Community Research and Development Information Service - CORDIS

Smart sensors soak up free electricity from their environment

Powering wireless networks with renewable energy sources can reduce greenhouse gas emissions and the amount of electricity networks consume. EU-funded scientists successfully teamed up wireless sensor communications with energy-harvesting technology to enable more efficient and eco-friendly environmental monitoring and urban sensing.
Smart sensors soak up free electricity from their environment
The limited battery storage capacity combined with their performance degradation over time threatens continuous wireless connectivity, critical to the safe and effective operation of wireless sensor networks (WSNs). Further, with more and more WSNs being deployed, disposal of spent batteries becomes an environmental issue.

Within SWAP (Symbiotic wireless autonomous powered system), scientists deployed novel technology that enables wireless sensors to harness energy from their environment – photovoltaic and thermal sources. Such sensors can easily be set up anywhere, are autonomous and have no negative environmental impact. The SWAP team successfully developed an advanced sensor node platform consisting of a high-efficiency radio frequency transceiver, a low-power microcontroller, an energy accumulator and modular harvesting systems.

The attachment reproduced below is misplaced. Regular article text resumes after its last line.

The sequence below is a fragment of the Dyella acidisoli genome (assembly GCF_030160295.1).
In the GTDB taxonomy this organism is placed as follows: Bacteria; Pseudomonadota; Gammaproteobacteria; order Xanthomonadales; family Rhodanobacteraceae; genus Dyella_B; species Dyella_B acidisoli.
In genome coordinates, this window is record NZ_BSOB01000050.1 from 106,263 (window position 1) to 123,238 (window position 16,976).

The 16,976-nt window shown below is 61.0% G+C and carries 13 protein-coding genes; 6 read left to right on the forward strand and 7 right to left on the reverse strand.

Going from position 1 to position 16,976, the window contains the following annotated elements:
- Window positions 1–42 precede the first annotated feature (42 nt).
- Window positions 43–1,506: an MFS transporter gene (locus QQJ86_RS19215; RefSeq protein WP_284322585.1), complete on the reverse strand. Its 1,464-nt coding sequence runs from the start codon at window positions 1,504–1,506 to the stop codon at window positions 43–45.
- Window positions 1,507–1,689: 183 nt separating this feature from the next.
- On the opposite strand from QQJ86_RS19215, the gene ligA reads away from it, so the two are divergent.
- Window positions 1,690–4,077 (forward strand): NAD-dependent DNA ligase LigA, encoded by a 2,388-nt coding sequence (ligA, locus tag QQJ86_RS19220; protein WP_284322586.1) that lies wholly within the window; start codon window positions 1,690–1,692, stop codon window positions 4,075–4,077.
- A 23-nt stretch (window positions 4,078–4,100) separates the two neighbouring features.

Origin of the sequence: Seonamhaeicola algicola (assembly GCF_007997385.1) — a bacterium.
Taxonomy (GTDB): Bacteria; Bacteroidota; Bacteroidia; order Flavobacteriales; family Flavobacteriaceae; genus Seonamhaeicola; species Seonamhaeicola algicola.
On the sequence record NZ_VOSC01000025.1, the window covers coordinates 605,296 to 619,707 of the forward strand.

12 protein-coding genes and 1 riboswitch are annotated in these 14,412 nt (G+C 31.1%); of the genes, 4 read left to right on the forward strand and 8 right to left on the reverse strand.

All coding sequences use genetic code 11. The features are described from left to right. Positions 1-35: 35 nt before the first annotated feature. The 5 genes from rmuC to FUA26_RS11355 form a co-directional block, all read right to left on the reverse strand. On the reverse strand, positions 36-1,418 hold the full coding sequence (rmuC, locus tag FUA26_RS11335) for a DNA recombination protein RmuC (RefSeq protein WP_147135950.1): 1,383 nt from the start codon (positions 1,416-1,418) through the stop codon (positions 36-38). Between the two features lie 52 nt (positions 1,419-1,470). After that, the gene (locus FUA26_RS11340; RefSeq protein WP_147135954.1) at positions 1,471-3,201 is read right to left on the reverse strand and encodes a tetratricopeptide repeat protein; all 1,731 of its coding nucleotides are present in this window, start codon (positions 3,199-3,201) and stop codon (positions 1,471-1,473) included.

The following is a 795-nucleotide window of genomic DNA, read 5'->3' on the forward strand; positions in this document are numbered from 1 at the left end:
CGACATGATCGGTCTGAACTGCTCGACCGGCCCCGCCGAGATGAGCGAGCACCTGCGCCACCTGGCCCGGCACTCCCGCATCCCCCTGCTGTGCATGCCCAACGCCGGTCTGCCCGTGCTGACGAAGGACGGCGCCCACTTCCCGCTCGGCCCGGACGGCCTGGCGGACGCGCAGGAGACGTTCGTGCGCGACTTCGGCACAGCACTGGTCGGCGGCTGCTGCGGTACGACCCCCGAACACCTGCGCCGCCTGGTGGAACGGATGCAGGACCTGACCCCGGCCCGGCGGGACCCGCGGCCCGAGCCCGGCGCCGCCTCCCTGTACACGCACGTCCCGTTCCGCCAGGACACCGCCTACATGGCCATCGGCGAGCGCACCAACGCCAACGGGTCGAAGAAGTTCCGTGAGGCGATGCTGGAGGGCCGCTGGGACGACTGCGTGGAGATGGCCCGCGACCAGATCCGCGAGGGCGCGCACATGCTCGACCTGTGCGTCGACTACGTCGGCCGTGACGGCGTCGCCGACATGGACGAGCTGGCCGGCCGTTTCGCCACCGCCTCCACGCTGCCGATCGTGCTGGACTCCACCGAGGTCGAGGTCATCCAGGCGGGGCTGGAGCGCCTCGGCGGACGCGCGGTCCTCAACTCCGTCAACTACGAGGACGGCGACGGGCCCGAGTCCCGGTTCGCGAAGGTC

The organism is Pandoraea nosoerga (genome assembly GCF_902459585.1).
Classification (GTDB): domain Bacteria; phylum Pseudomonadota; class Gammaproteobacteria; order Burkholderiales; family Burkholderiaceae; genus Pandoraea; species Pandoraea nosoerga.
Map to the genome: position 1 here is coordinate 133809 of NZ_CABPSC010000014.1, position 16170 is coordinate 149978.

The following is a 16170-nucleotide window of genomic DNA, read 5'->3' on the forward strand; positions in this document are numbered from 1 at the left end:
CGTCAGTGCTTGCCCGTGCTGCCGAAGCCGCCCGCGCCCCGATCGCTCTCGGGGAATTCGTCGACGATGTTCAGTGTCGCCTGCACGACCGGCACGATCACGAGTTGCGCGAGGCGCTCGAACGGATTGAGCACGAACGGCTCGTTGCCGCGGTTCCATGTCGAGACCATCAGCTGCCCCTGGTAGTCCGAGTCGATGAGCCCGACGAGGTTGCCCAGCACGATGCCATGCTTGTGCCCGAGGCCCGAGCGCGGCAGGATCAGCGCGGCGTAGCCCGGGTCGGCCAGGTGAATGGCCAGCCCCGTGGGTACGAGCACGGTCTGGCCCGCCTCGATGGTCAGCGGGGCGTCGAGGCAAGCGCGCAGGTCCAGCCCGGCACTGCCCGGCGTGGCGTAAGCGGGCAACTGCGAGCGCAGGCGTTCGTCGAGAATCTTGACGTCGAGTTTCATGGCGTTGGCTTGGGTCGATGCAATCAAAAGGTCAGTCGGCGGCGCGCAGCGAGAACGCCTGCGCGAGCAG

Researchers conducted excellent work on developing the SWAP system, both in the area of hardware design and in communication software. Analysis of state-of-the-art wireless devices, energy-harvesting technology and lossy compression algorithms (in which there is some loss of information) pointed the way to the prototype design. It combines computational capability with reduced power consumption and a communication protocol compliant with Institute of Electrical and Electronics Engineers (IEEE) / Internet Engineering Task Force (IETF) standards.

To successfully demonstrate sensor operation without batteries, partners selected a commercial sensor node. The LoadSensing datalogger, shown previously to harvest emissions from a Wi-Fi router, wirelessly transmits real-time data. A video demonstration of the LoadSensing sensor operation can be found on the SWAP website.

The SWAP prototype is a step forward compared to the state of the art as it integrates an electromagnetic harvester into a solar harvester. Interchanging harvester systems provides the best solution for many different environments. Project results can thus lead to developing WSNs that can be charged from electromagnetic harvesters and solar harvesters embedded in flexible textile, polyethylene terephthalate or paper substrates.

Related information


Electricity, renewable energy, energy-harvesting, environmental monitoring, wireless sensor networks
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